Menu
INSIGHT: Is Google Glass ready for a second bite at the Apple?

INSIGHT: Is Google Glass ready for a second bite at the Apple?

In case you didn’t know, Google Glass is poised to make a comeback.

In case you didn’t know, Google Glass is poised to make a comeback.

Massimo Vian, the CEO of Italian eyewear maker Luxottica, has announced that his company is working with Google on a new version of the wearable computing device.

Although Vian did not say when the new Glass would come out, his statement confirms that the two companies are still working together, as originally announced in March 2014.

The first version of Google Glass, dubbed Explorer, was withdrawn in January after disappointing sales and controversy over the device’s looks, cost, and perceived elitism by certain users.

It was moved out of the Google X research lab and placed under the supervision of Tony Fadell, of Nest Labs, with Google noting that it was continuing its Glass at Work program to find industrial and enterprise uses for the device.

In January, Google said the next version would be cheaper, with improved battery life, sound quality, and display.

“The deal with Luxottica, which owns premium eyeglass brands Oakley and Ray-Ban, will help Glass address one of those criticisms, by providing a device that consumers outside of the tech industry would be more likely to want to wear,” says Francesco Radicati, research analyst, Ovum.

“Also, positioning a tech device as a premium or luxury item, with high-grade materials and design, appears to have worked for the Apple Watch, which is estimated to have sold as many as one million units in its first preorder weekend.”

Radicati believes other smartwatch manufacturers are expected to do the same with their products, and it might be the key Google needs to generate some buzz among users.

Other examples of partnerships between tech firms and luxury or premium brands are Misfit’s integration of its fitness trackers with Swarovsky jewellry, and Qualcomm’s partnership with car manufacturer Mini to create augmented-reality driving goggles.

“However, industrial and enterprise applications are likely to remain the main use cases for the device for the near future,” Radicati adds.

“The ability for users to show others what they’re seeing or to model 3D objects will aid in training and maintenance functions, and Google has partnered with hospitals to provide surgeons with detailed patient information while in operating theatres.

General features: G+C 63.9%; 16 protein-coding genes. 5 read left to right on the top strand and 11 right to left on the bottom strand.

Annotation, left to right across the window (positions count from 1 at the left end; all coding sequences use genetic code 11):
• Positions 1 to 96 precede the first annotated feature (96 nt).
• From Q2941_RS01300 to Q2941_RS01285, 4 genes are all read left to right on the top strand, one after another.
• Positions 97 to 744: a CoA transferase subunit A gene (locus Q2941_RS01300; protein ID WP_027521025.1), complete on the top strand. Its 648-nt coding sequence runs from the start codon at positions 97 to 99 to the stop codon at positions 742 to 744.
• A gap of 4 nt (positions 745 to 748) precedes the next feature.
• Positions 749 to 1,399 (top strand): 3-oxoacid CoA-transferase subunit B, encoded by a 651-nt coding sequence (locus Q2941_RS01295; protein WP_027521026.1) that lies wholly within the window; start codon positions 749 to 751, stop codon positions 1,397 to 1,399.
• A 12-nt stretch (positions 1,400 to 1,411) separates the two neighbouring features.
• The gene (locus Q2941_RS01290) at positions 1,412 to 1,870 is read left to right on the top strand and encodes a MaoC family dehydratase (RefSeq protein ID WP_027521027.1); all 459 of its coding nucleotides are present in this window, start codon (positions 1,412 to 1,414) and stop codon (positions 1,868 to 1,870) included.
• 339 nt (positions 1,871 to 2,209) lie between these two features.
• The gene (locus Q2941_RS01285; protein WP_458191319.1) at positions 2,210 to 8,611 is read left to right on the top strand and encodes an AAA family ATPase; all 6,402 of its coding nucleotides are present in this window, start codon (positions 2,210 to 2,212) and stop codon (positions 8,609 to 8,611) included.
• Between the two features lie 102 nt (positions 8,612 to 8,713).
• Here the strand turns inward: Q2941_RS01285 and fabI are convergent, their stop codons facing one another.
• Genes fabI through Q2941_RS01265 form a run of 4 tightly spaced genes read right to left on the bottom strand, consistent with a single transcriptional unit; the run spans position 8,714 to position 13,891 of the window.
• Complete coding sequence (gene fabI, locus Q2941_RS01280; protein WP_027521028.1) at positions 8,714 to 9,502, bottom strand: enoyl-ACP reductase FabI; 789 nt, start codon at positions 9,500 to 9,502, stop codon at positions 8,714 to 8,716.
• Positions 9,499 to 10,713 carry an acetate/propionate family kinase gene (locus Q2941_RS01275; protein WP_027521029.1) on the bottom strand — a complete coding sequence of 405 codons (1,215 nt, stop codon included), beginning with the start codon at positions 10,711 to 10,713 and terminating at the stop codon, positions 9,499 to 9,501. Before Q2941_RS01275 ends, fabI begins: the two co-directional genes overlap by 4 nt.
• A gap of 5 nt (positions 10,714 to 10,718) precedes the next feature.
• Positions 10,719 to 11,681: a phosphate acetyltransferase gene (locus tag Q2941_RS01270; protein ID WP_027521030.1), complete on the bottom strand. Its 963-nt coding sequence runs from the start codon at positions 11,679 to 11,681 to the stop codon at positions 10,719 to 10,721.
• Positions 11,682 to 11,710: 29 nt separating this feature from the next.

“Improved aesthetics will be a key component of bringing Glass back to consumers, but it’s just as important to show users what they can use it for.

“And, as the above examples show, having the support of major fashion brands will also be an important factor.”


Follow Us

Join the newsletter!

Or
Error: Please check your email address.

Tags GoogleAppleovumGoogle Glasswearable

Featured

Slideshows

Bumper channel crowd kicks off first After Hours of 2018

Bumper channel crowd kicks off first After Hours of 2018

After Hours made a welcome return to the channel social calendar with a bumper crowd of partners, distributors and vendors descending on The Jefferson in Auckland to kick-start 2018. Photos by Gino Demeer.

Bumper channel crowd kicks off first After Hours of 2018
Looking back at the top 15 M&A deals in NZ during 2017

Looking back at the top 15 M&A deals in NZ during 2017

In 2017, merger and acquisitions fever reached new heights in New Zealand, with a host of big name deals dominating the headlines. Reseller News recaps the most important transactions of the Kiwi channel during the past 12 months.

Looking back at the top 15 M&A deals in NZ during 2017
Kiwi channel closes 2017 with After Hours

Kiwi channel closes 2017 with After Hours

The channel in New Zealand came together to celebrate the close of 2017, as the final After Hours played out in front of a bumper Auckland crowd.

Kiwi channel closes 2017 with After Hours
Show Comments